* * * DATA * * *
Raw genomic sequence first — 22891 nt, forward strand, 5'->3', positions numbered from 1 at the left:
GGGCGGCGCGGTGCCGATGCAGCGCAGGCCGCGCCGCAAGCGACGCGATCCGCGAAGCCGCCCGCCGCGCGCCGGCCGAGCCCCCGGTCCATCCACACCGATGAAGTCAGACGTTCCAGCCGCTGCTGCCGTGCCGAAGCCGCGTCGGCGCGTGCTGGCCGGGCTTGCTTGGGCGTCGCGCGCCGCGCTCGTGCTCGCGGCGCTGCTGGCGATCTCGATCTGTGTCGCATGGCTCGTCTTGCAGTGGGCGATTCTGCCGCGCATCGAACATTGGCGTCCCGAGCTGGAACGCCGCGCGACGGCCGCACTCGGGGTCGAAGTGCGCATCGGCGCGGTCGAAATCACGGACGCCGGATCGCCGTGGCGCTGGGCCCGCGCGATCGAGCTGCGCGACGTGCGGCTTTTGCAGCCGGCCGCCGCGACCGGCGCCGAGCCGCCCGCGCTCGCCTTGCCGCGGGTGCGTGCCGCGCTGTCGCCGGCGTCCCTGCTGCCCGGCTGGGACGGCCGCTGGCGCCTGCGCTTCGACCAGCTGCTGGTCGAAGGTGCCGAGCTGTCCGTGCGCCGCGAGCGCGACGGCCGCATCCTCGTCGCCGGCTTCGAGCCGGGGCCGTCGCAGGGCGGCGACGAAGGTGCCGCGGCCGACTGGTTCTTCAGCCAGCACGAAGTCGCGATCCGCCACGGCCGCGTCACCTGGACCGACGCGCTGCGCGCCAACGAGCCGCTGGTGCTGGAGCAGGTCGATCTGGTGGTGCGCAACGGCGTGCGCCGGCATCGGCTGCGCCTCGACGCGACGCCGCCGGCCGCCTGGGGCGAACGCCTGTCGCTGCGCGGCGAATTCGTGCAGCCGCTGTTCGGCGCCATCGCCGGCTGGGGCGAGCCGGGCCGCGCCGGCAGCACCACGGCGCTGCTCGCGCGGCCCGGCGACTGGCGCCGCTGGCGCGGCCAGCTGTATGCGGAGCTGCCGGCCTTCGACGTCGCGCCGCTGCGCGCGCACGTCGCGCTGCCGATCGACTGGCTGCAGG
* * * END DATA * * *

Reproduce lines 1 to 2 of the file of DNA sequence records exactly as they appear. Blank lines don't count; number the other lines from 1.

Raw genomic sequence first — 22891 nt, forward strand, 5'->3', positions numbered from 1 at the left:
GGGCGGCGCGGTGCCGATGCAGCGCAGGCCGCGCCGCAAGCGACGCGATCCGCGAAGCCGCCCGCCGCGCGCCGGCCGAGCCCCCGGTCCATCCACACCGATGAAGTCAGACGTTCCAGCCGCTGCTGCCGTGCCGAAGCCGCGTCGGCGCGTGCTGGCCGGGCTTGCTTGGGCGTCGCGCGCCGCGCTCGTGCTCGCGGCGCTGCTGGCGATCTCGATCTGTGTCGCATGGCTCGTCTTGCAGTGGGCGATTCTGCCGCGCATCGAACATTGGCGTCCCGAGCTGGAACGCCGCGCGACGGCCGCACTCGGGGTCGAAGTGCGCATCGGCGCGGTCGAAATCACGGACGCCGGATCGCCGTGGCGCTGGGCCCGCGCGATCGAGCTGCGCGACGTGCGGCTTTTGCAGCCGGCCGCCGCGACCGGCGCCGAGCCGCCCGCGCTCGCCTTGCCGCGGGTGCGTGCCGCGCTGTCGCCGGCGTCCCTGCTGCCCGGCTGGGACGGCCGCTGGCGCCTGCGCTTCGACCAGCTGCTGGTCGAAGGTGCCGAGCTGTCCGTGCGCCGCGAGCGCGACGGCCGCATCCTCGTCGCCGGCTTCGAGCCGGGGCCGTCGCAGGGCGGCGACGAAGGTGCCGCGGCCGACTGGTTCTTCAGCCAGCACGAAGTCGCGATCCGCCACGGCCGCGTCACCTGGACCGACGCGCTGCGCGCCAACGAGCCGCTGGTGCTGGAGCAGGTCGATCTGGTGGTGCGCAACGGCGTGCGCCGGCATCGGCTGCGCCTCGACGCGACGCCGCCGGCCGCCTGGGGCGAACGCCTGTCGCTGCGCGGCGAATTCGTGCAGCCGCTGTTCGGCGCCATCGCCGGCTGGGGCGAGCCGGGCCGCGCCGGCAGCACCACGGCGCTGCTCGCGCGGCCCGGCGACTGGCGCCGCTGGCGCGGCCAGCTGTATGCGGAGCTGCCGGCCTTCGACGTCGCGCCGCTGCGCGCGCACGTCGCGCTGCCGATCGACTGGCTGCAGG